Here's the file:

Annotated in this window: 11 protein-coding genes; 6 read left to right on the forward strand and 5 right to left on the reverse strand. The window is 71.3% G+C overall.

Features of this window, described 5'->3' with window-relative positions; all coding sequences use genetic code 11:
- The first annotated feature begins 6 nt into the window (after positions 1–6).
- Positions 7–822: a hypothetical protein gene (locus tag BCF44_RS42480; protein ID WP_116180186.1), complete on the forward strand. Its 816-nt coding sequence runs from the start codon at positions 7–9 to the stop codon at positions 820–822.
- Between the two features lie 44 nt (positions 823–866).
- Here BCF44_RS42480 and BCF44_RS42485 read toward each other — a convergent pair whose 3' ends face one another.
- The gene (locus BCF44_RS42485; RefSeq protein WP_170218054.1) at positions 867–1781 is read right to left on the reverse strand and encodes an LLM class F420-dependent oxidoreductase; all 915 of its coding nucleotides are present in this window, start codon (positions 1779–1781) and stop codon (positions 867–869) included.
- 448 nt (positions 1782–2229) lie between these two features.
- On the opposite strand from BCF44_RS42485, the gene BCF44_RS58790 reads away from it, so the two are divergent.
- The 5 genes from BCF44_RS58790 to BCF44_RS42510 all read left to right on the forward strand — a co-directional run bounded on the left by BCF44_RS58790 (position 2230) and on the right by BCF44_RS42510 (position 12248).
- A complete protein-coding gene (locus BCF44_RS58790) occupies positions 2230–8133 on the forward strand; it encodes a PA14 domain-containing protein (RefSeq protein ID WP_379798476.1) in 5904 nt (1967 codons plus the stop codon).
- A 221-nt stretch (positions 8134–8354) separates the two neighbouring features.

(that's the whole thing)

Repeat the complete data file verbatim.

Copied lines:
Annotated in this window: 11 protein-coding genes; 6 read left to right on the forward strand and 5 right to left on the reverse strand. The window is 71.3% G+C overall.

Features of this window, described 5'->3' with window-relative positions; all coding sequences use genetic code 11:
- The first annotated feature begins 6 nt into the window (after positions 1–6).
- Positions 7–822: a hypothetical protein gene (locus tag BCF44_RS42480; protein ID WP_116180186.1), complete on the forward strand. Its 816-nt coding sequence runs from the start codon at positions 7–9 to the stop codon at positions 820–822.
- Between the two features lie 44 nt (positions 823–866).
- Here BCF44_RS42480 and BCF44_RS42485 read toward each other — a convergent pair whose 3' ends face one another.
- The gene (locus BCF44_RS42485; RefSeq protein WP_170218054.1) at positions 867–1781 is read right to left on the reverse strand and encodes an LLM class F420-dependent oxidoreductase; all 915 of its coding nucleotides are present in this window, start codon (positions 1779–1781) and stop codon (positions 867–869) included.
- 448 nt (positions 1782–2229) lie between these two features.
- On the opposite strand from BCF44_RS42485, the gene BCF44_RS58790 reads away from it, so the two are divergent.
- The 5 genes from BCF44_RS58790 to BCF44_RS42510 all read left to right on the forward strand — a co-directional run bounded on the left by BCF44_RS58790 (position 2230) and on the right by BCF44_RS42510 (position 12248).
- A complete protein-coding gene (locus BCF44_RS58790) occupies positions 2230–8133 on the forward strand; it encodes a PA14 domain-containing protein (RefSeq protein ID WP_379798476.1) in 5904 nt (1967 codons plus the stop codon).
- A 221-nt stretch (positions 8134–8354) separates the two neighbouring features.